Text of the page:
How to design a great digital experience for your customers
Applying user experience (UX) design principles to create an engaging digital experience for your customers.
Have you ever wondered why the checkout button on your favourite online store is usually placed on the right, or why text is usually aligned left? Have you ever been put off by websites that demand your email address on every other page? The best websites are designed with the user in mind, and at their heart is the user experience, more commonly known as UX.
Put simply, UX needs to align with two main goals: business goals and user goals. The goal of a UX designer is to align these goals so that the business benefits when the user reaches their objective.
How to do that? Put yourself in the user’s shoes.
With that in mind, here are some basic rules to abide by when creating your website.
1. Site has to be responsive
Google has found 61% of users are unlikely to return to a mobile site they had trouble accessing and 40% will visit a competitor’s site instead.
Responsive web design is the idea the websites should respond based on the size of the screen or web browser your customers is viewing your website from. The good news is that designing for a responsive website can be as simple as installing a plug-in during the design phase – this will automate the process for you. When it comes to layout ensure text does not run, and images are cropped to fit all screen sizes.
2. Three main colours
Have you visited a website that used such a wide array of colours you felt the page was too busy so you decided to leave? Stick to three main colours backed up by complementary colours to differentiate between elements like buttons, links, headers, footers and navigation. Something to help them stand out and make it easy for users.
3. Two main fonts
Be kind to the eyes, and use two main fonts to distinguish between different types of information, for example between navigation and text on your website. Use different font sizes or upper case text to differentiate between different levels of information hierarchy.
4. Ensure readability
Use white space, headers, footers and images to break up text and differentiate within the information hierarchy. This is especially important on key decision pages such as form submissions and check-out pages, where you want the information to be clearly displayed to avoid mistakes – and avoid the frustration of your would-be customers.
5. Group similar items together
Our brain is wired to associate information displayed in close proximity. This is why you’ll generally find the main navigation bar is grouped together at the top of the page. Other similar links are grouped and placed together (either the right or left sidebar or down the bottom of the page on the footer). It’s also much easier to search and find information if our brains instinctively know where to look.
6. Consistent navigation
The navigation bar is like an anchor which is why it is used to link back to important pages such as Home, About, or Contact Us. It’s good practice to keep important information consistent, and looks better too. Additionally, be sure to minimise steps when it comes to users completing tasks.
Completing a task or transaction (such as going through a shopping cart) should take no more than three steps. Finally, so customers can find what they're looking for a working search function is essential.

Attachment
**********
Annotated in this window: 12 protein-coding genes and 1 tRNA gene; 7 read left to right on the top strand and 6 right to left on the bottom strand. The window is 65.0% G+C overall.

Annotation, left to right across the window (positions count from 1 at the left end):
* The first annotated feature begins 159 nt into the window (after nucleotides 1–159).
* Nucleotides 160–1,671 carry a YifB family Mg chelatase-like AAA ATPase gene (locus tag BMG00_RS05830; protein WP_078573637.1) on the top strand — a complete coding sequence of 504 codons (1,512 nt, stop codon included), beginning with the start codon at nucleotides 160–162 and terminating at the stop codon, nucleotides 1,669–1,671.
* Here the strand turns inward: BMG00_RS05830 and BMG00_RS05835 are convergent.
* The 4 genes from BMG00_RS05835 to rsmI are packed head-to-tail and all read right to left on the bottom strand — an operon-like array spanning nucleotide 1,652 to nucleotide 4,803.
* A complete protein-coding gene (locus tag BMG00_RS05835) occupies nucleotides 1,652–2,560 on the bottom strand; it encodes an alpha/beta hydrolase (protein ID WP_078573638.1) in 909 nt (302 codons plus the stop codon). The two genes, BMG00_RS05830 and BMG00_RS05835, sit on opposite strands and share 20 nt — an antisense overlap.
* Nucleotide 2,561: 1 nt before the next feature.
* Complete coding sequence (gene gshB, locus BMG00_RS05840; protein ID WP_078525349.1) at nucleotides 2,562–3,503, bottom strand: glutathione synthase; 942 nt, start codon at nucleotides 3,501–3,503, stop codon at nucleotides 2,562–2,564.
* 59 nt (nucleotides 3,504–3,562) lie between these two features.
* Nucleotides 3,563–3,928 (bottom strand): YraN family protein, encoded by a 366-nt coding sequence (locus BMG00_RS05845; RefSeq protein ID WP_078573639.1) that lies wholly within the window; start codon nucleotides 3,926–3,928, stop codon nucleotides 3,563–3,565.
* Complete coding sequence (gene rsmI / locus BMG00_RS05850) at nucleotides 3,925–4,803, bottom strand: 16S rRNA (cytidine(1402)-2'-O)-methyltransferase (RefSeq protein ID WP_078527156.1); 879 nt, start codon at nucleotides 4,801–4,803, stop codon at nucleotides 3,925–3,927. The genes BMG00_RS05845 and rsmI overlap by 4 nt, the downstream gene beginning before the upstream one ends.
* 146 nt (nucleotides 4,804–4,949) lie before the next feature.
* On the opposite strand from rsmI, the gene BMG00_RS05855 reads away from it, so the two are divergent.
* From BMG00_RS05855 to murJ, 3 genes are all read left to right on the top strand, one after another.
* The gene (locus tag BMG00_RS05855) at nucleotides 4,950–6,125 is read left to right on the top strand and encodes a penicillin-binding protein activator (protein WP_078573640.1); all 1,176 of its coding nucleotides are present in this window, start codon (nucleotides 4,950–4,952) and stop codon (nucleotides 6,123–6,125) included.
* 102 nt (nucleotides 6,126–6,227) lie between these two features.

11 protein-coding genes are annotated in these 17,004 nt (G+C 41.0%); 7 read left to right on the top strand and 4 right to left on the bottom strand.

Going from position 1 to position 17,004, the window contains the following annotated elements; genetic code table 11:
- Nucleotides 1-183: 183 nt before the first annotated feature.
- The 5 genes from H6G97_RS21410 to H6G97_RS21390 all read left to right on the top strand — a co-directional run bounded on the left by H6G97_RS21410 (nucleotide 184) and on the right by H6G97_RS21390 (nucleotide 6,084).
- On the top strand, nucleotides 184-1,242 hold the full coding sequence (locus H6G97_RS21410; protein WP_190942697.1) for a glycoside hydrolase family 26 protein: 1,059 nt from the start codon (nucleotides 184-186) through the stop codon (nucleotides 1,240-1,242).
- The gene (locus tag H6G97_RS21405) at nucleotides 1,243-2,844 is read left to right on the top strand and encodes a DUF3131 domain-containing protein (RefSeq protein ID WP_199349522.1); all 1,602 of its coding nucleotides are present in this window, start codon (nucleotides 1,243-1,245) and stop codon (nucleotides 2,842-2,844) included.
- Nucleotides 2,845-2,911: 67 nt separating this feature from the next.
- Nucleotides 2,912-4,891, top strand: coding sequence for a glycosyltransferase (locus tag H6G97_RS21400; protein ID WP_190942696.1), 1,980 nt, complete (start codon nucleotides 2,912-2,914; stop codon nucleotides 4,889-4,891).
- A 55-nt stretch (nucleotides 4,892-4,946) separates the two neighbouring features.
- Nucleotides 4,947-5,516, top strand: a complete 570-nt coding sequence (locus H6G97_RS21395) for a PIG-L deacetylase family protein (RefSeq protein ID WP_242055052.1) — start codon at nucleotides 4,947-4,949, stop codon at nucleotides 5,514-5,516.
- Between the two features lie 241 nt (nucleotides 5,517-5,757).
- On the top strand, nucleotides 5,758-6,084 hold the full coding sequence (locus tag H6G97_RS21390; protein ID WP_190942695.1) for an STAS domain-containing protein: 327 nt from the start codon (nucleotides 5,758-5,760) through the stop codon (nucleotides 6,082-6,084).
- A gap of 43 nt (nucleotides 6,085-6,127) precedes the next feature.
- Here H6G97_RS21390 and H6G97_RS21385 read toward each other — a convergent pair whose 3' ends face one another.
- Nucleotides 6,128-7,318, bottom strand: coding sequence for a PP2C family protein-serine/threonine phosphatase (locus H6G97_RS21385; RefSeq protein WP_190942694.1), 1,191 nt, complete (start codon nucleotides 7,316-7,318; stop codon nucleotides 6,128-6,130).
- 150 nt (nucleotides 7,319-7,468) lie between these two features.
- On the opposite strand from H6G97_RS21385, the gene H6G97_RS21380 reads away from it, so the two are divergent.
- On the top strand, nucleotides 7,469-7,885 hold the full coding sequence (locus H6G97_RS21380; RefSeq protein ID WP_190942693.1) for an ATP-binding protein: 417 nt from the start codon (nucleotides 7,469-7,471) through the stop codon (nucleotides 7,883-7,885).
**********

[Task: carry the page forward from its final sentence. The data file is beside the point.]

7. If unnecessary, leave it out
As business owners and marketers, you might feel pressured to include everything on your website or ask your visitors for a long list of information in exchange for nothing at all. Always ask yourself if the information you provide is valuable and relevant to your visitor, and in turn, always provide something valuable and relevant in exchange for information.
With regards to form submissions, a good rule to abide by is that the length of the form should mirror the value of the offer. In other words, you might be able to collect an email address in exchange for a $10 discount code, while a 10-page customer survey might be rewarded with a $50 voucher.
8. Confirming decisions – and making room for mistakes
Making a purchase can be deceptively easy so it is good practice to ask the user to confirm decisions before there is no turning back. If a visitor accidentally hits ‘pay now’, a simple confirmation page before the order is processed could save you both a lot of time and frustration.
For long questionnaires, tests, or surveys, always include a ‘back’ button to give your visitors the option to edit their answers and choices.
9. Omit navigation on key decision pages
With the principle of “if unnecessary, leave it out” in mind, omit all distractions on key decision pages such as check-out pages and form submission pages. You want your visitor to be 100% focused on providing you the information you need (business goal), so omitting all distractions will help your visitor stay laser-focused (user goal). Links, sharing buttons, and the navigation bar can all be included in a ‘Thank You’ page at the end of the transaction.
- A successful digital experience aligns business goals with user goals
- Customers are unlikely to return to your website if they have a bad experience
- Stick to three main colours and two main fonts for any website
- Make sure your website is easy to read and follow
- Keep your navigation consistent and group similar items together
- Always provide useful information – you don’t have to included everything
- Make sure your site can easily handle any customer mistakes
- Don’t distract your customer on key decision pages